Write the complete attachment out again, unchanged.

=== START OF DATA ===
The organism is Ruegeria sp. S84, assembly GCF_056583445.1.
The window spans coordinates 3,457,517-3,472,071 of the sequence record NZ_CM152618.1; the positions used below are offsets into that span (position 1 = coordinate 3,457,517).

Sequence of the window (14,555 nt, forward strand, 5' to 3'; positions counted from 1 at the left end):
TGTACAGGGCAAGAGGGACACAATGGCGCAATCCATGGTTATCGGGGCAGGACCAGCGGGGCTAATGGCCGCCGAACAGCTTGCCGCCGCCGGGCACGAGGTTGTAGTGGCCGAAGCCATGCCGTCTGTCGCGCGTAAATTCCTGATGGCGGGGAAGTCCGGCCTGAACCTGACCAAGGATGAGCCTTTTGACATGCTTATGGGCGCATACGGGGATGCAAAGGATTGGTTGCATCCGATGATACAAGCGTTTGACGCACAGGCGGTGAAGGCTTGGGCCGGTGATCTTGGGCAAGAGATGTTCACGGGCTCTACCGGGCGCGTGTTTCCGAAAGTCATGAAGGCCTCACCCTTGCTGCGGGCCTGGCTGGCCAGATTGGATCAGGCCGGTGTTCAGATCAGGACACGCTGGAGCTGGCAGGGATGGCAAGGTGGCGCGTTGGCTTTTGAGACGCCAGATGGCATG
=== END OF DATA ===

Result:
The organism is Ruegeria sp. S84, assembly GCF_056583445.1.
The window spans coordinates 3,457,517-3,472,071 of the sequence record NZ_CM152618.1; the positions used below are offsets into that span (position 1 = coordinate 3,457,517).

Sequence of the window (14,555 nt, forward strand, 5' to 3'; positions counted from 1 at the left end):
TGTACAGGGCAAGAGGGACACAATGGCGCAATCCATGGTTATCGGGGCAGGACCAGCGGGGCTAATGGCCGCCGAACAGCTTGCCGCCGCCGGGCACGAGGTTGTAGTGGCCGAAGCCATGCCGTCTGTCGCGCGTAAATTCCTGATGGCGGGGAAGTCCGGCCTGAACCTGACCAAGGATGAGCCTTTTGACATGCTTATGGGCGCATACGGGGATGCAAAGGATTGGTTGCATCCGATGATACAAGCGTTTGACGCACAGGCGGTGAAGGCTTGGGCCGGTGATCTTGGGCAAGAGATGTTCACGGGCTCTACCGGGCGCGTGTTTCCGAAAGTCATGAAGGCCTCACCCTTGCTGCGGGCCTGGCTGGCCAGATTGGATCAGGCCGGTGTTCAGATCAGGACACGCTGGAGCTGGCAGGGATGGCAAGGTGGCGCGTTGGCTTTTGAGACGCCAGATGGCATG